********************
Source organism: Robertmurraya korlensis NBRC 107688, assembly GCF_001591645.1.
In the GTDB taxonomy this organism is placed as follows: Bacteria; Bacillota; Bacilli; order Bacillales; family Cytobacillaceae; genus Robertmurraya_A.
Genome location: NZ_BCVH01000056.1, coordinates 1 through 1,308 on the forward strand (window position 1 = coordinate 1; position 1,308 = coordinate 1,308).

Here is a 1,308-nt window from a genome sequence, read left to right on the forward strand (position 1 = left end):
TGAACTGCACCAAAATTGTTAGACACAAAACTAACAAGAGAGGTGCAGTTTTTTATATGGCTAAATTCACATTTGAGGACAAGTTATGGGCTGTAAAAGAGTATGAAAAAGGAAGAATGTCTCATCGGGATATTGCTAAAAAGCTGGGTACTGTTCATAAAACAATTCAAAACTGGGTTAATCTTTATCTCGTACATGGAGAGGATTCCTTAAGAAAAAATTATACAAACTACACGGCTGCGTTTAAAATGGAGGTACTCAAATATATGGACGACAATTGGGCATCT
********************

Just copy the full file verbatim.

Source organism: Robertmurraya korlensis NBRC 107688, assembly GCF_001591645.1.
In the GTDB taxonomy this organism is placed as follows: Bacteria; Bacillota; Bacilli; order Bacillales; family Cytobacillaceae; genus Robertmurraya_A.
Genome location: NZ_BCVH01000056.1, coordinates 1 through 1,308 on the forward strand (window position 1 = coordinate 1; position 1,308 = coordinate 1,308).

Here is a 1,308-nt window from a genome sequence, read left to right on the forward strand (position 1 = left end):
TGAACTGCACCAAAATTGTTAGACACAAAACTAACAAGAGAGGTGCAGTTTTTTATATGGCTAAATTCACATTTGAGGACAAGTTATGGGCTGTAAAAGAGTATGAAAAAGGAAGAATGTCTCATCGGGATATTGCTAAAAAGCTGGGTACTGTTCATAAAACAATTCAAAACTGGGTTAATCTTTATCTCGTACATGGAGAGGATTCCTTAAGAAAAAATTATACAAACTACACGGCTGCGTTTAAAATGGAGGTACTCAAATATATGGACGACAATTGGGCATCT